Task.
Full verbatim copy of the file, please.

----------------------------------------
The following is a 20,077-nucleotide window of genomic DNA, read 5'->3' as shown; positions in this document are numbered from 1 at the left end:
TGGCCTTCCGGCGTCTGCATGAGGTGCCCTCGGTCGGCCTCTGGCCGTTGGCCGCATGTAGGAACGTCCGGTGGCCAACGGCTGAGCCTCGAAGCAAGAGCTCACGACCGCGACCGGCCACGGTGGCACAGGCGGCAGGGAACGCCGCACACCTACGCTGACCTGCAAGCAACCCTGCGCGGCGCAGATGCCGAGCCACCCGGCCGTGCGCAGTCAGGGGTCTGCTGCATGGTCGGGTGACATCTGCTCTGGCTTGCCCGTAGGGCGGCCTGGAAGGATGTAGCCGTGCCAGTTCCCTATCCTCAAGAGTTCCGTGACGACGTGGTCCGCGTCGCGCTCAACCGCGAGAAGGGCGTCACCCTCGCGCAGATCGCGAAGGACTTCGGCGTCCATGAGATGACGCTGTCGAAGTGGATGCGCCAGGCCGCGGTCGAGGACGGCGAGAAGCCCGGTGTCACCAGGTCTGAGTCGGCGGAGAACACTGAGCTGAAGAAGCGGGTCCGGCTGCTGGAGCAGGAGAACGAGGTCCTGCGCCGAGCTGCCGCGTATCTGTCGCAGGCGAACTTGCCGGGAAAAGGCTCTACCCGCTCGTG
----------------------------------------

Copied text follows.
The following is a 20,077-nucleotide window of genomic DNA, read 5'->3' as shown; positions in this document are numbered from 1 at the left end:
TGGCCTTCCGGCGTCTGCATGAGGTGCCCTCGGTCGGCCTCTGGCCGTTGGCCGCATGTAGGAACGTCCGGTGGCCAACGGCTGAGCCTCGAAGCAAGAGCTCACGACCGCGACCGGCCACGGTGGCACAGGCGGCAGGGAACGCCGCACACCTACGCTGACCTGCAAGCAACCCTGCGCGGCGCAGATGCCGAGCCACCCGGCCGTGCGCAGTCAGGGGTCTGCTGCATGGTCGGGTGACATCTGCTCTGGCTTGCCCGTAGGGCGGCCTGGAAGGATGTAGCCGTGCCAGTTCCCTATCCTCAAGAGTTCCGTGACGACGTGGTCCGCGTCGCGCTCAACCGCGAGAAGGGCGTCACCCTCGCGCAGATCGCGAAGGACTTCGGCGTCCATGAGATGACGCTGTCGAAGTGGATGCGCCAGGCCGCGGTCGAGGACGGCGAGAAGCCCGGTGTCACCAGGTCTGAGTCGGCGGAGAACACTGAGCTGAAGAAGCGGGTCCGGCTGCTGGAGCAGGAGAACGAGGTCCTGCGCCGAGCTGCCGCGTATCTGTCGCAGGCGAACTTGCCGGGAAAAGGCTCTACCCGCTCGTG